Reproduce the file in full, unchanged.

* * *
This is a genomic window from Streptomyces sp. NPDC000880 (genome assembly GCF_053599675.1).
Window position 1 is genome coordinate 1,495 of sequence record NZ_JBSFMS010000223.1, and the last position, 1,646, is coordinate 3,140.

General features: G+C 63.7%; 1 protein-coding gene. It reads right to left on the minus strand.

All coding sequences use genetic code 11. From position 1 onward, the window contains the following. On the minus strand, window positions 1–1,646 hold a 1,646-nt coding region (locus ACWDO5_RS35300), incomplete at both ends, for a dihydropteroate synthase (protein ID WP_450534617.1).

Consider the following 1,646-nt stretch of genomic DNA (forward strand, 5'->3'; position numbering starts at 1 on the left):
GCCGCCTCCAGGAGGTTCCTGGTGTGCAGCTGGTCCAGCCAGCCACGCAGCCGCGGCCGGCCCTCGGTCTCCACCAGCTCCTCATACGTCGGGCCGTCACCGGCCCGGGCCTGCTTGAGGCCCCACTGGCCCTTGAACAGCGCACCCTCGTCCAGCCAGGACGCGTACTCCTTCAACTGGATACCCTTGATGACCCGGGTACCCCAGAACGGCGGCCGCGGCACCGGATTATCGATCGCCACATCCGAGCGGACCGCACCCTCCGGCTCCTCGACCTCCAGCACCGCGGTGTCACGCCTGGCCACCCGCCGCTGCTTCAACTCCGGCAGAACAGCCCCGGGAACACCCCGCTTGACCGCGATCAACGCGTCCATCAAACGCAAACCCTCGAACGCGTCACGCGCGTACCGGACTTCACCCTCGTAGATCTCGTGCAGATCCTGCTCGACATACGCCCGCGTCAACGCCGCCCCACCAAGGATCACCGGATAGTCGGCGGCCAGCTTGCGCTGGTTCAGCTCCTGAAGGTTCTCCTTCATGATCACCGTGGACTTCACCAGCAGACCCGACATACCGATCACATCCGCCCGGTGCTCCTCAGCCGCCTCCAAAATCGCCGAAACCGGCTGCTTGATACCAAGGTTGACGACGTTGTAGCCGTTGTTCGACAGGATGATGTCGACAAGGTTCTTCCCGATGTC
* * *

This is a genomic window from Streptomyces sp. NPDC000880 (genome assembly GCF_053599675.1).
Window position 1 is genome coordinate 1,495 of sequence record NZ_JBSFMS010000223.1, and the last position, 1,646, is coordinate 3,140.

General features: G+C 63.7%; 1 protein-coding gene. It reads right to left on the minus strand.

All coding sequences use genetic code 11. From position 1 onward, the window contains the following. On the minus strand, window positions 1–1,646 hold a 1,646-nt coding region (locus ACWDO5_RS35300), incomplete at both ends, for a dihydropteroate synthase (protein ID WP_450534617.1).

Consider the following 1,646-nt stretch of genomic DNA (forward strand, 5'->3'; position numbering starts at 1 on the left):
GCCGCCTCCAGGAGGTTCCTGGTGTGCAGCTGGTCCAGCCAGCCACGCAGCCGCGGCCGGCCCTCGGTCTCCACCAGCTCCTCATACGTCGGGCCGTCACCGGCCCGGGCCTGCTTGAGGCCCCACTGGCCCTTGAACAGCGCACCCTCGTCCAGCCAGGACGCGTACTCCTTCAACTGGATACCCTTGATGACCCGGGTACCCCAGAACGGCGGCCGCGGCACCGGATTATCGATCGCCACATCCGAGCGGACCGCACCCTCCGGCTCCTCGACCTCCAGCACCGCGGTGTCACGCCTGGCCACCCGCCGCTGCTTCAACTCCGGCAGAACAGCCCCGGGAACACCCCGCTTGACCGCGATCAACGCGTCCATCAAACGCAAACCCTCGAACGCGTCACGCGCGTACCGGACTTCACCCTCGTAGATCTCGTGCAGATCCTGCTCGACATACGCCCGCGTCAACGCCGCCCCACCAAGGATCACCGGATAGTCGGCGGCCAGCTTGCGCTGGTTCAGCTCCTGAAGGTTCTCCTTCATGATCACCGTGGACTTCACCAGCAGACCCGACATACCGATCACATCCGCCCGGTGCTCCTCAGCCGCCTCCAAAATCGCCGAAACCGGCTGCTTGATACCAAGGTTGACGACGTTGTAGCCGTTGTTCGACAGGATGATGTCGACAAGGTTCTTCCCGATGTC